The first thing that jumps out when watching Dak play is his athleticism. Although Dak is a very capable pure passer, the Cowboys certainly take advantage of his ability to run to spread defenses out and open up their rushing game. They also feature him throwing on a lot of rollouts that leverage his threat to run to extend his time to scan the field and let the play develop. Dak also has a good arm and is capable of making any throw on the field so long as he can set his feet, though he makes the occasional inaccurate throw when he doesn’t set his feet. Dak also displays excellent pocket awareness.
Another thing that jumped out at me was how many of his plays seem scripted or designed to force the ball to a certain player. This is purely my subjective opinion, but the Cowboys’ offense seemed more scripted than the typical NFL offense, and this simplified Dak’s job in reading the field on many plays. Basically, it seemed to me like the 2019 offense depended on star skill-position players (Amari Cooper, Ezekiel Elliott) winning 1-on-1 matchups. I think Dak made enough full-field reads and progressions to show he is capable of doing so; he just wasn’t asked to do it as much as many other QBs, which is interesting to note.
This may be connected to a weakness I noticed with Dak, which is that he tends to decide where he wants to throw the ball pre-snap and over-focuses on his intended target, sometimes to the point of ignoring other receivers that break open and telegraphing his intent to the defense. This tendency seems to get much worse when the Cowboys are trailing, particularly in the 4th quarter. It seems like the pressure starts to get to Dak, and he stops trusting his ability to make reads on the fly and relies too much on what he sees pre-snap. I think this is a big part of the reason that Dak is 35-11 against teams that end the season with 9 or fewer wins, but only 5-13 against teams that end the season with 10+ wins. If the Cowboys are down and the game is on the line, Dak becomes predictable and over-focuses on one target.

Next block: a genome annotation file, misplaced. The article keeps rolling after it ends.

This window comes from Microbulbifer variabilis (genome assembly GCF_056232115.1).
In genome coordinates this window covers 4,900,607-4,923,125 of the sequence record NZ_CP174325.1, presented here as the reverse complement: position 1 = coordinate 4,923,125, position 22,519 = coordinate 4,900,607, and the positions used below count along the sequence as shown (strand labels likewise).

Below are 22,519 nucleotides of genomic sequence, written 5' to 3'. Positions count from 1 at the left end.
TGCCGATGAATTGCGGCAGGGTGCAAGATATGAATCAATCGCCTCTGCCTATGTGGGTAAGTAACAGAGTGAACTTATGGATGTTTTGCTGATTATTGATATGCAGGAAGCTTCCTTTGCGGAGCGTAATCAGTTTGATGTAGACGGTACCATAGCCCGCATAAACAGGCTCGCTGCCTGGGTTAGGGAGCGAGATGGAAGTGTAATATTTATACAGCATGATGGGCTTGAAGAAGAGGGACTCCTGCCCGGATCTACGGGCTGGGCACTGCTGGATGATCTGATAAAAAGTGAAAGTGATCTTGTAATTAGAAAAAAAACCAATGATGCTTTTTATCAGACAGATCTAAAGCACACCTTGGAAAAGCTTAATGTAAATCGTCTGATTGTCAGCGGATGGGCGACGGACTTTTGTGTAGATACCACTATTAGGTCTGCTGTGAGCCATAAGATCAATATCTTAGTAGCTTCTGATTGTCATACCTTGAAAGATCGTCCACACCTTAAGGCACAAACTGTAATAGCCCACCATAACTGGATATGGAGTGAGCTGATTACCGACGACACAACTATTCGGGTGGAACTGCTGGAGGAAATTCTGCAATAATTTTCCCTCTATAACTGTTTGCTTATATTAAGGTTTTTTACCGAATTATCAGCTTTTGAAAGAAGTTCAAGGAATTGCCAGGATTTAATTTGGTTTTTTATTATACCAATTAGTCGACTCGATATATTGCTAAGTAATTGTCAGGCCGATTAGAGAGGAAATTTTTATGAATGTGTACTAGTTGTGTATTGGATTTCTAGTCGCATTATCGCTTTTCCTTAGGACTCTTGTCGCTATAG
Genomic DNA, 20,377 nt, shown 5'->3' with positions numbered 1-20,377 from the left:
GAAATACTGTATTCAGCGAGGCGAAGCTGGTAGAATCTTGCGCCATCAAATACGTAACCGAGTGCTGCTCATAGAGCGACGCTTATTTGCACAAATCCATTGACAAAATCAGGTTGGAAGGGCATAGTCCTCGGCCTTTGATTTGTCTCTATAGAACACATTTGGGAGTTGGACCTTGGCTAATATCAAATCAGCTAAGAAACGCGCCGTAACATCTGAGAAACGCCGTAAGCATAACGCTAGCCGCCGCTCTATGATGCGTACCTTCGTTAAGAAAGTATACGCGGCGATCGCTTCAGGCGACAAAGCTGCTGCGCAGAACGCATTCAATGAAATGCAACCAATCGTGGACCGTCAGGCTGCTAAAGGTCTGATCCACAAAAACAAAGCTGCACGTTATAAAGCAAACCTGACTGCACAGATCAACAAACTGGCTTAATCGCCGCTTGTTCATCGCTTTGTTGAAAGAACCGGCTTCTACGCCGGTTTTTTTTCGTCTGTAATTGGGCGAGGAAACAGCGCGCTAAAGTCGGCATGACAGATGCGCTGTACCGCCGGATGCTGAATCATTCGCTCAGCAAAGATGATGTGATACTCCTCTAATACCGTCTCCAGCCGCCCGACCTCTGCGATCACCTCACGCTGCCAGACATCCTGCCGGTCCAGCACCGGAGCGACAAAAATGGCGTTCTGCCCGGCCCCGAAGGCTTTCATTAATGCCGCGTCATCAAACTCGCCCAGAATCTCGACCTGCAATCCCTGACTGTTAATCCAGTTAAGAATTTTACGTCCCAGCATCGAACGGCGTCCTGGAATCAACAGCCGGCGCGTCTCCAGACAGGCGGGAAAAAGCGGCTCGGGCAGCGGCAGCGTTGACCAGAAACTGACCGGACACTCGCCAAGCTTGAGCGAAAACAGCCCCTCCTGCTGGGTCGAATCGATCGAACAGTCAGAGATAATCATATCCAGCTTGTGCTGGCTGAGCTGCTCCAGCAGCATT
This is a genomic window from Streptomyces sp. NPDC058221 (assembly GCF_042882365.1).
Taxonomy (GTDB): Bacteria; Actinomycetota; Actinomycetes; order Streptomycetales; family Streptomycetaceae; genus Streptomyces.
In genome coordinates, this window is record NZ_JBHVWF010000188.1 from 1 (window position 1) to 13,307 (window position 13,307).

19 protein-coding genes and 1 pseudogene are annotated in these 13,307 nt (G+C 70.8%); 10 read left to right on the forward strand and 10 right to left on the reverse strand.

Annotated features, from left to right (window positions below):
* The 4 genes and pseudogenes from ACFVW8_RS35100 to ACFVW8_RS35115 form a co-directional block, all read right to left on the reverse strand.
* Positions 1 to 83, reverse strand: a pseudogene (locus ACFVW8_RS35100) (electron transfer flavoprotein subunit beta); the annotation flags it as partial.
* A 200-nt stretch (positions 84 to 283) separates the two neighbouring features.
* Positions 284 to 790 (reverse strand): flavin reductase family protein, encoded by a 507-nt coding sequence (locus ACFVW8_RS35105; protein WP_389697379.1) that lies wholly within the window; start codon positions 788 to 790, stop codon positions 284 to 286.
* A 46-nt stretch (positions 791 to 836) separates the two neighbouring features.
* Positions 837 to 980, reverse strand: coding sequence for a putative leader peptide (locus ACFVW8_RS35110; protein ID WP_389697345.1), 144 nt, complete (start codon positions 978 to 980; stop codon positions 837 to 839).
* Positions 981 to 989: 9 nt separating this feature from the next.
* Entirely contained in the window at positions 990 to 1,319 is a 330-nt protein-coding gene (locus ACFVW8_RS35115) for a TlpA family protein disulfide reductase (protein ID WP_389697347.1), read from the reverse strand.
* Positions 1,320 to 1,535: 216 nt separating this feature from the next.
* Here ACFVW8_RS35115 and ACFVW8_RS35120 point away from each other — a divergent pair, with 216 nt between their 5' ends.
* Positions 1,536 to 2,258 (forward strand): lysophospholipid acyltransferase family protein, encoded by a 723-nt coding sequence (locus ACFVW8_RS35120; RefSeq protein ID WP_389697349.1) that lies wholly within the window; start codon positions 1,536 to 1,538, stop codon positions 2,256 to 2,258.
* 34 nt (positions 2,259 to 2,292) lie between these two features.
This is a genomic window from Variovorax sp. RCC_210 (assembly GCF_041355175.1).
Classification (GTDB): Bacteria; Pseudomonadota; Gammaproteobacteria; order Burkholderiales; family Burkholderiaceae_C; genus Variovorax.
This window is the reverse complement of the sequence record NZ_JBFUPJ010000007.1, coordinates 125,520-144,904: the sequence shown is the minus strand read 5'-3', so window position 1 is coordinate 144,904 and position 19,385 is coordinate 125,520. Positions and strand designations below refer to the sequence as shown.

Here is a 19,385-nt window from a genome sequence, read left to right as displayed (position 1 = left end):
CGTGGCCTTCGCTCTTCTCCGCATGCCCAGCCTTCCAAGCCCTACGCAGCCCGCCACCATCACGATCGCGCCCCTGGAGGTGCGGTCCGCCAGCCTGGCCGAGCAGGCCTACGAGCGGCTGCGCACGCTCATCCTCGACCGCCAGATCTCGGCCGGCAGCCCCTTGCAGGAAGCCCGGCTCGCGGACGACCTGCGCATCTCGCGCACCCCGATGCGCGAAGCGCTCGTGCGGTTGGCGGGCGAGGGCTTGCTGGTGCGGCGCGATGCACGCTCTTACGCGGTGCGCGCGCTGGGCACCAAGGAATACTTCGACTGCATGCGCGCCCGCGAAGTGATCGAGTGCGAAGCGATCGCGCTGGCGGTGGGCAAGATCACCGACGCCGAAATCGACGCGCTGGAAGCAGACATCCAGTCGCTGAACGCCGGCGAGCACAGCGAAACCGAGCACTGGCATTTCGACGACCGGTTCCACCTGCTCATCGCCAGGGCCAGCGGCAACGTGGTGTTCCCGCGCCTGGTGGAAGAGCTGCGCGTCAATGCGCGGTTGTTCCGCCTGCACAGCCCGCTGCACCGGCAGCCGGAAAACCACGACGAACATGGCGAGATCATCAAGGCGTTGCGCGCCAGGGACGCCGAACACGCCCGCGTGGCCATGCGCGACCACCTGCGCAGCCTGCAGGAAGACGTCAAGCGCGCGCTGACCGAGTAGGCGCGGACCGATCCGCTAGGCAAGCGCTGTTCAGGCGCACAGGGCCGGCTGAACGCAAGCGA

Overall, I think Dak is a good QB, but not a great one. He has all the physical traits you’d want in a QB: a good arm, tremendous athleticism and mobility, and a body built to take hits. Mentally, he’s a bit more of a mixed bag. I think he still has many of the mental traits you’d want in a QB: leadership, intelligence, and I think he’s capable of reading the field, but his play tends to break down a bit in game-on-the-line situations, and either his coaches didn’t trust him to read the field in those situations, or Dak didn’t trust himself. Either way, it led to a QB that was very good most of the time, but struggled a lot against good teams.
Cowboys vs Vikings, Week 10 highlights | NFL 2019 on YouTube
[7:51] Dak lines up in shotgun and fakes a handoff before rolling out right. As he’s running, he motions Amari Cooper, who stops on a dime and breaks out to get open. Dak makes a pretty amazing cross-body throw while jumping in the air, not even setting his feet, but managing to rocket the ball to Cooper (who was covered) entirely with his arm in a very tight receiving window to get the touchdown.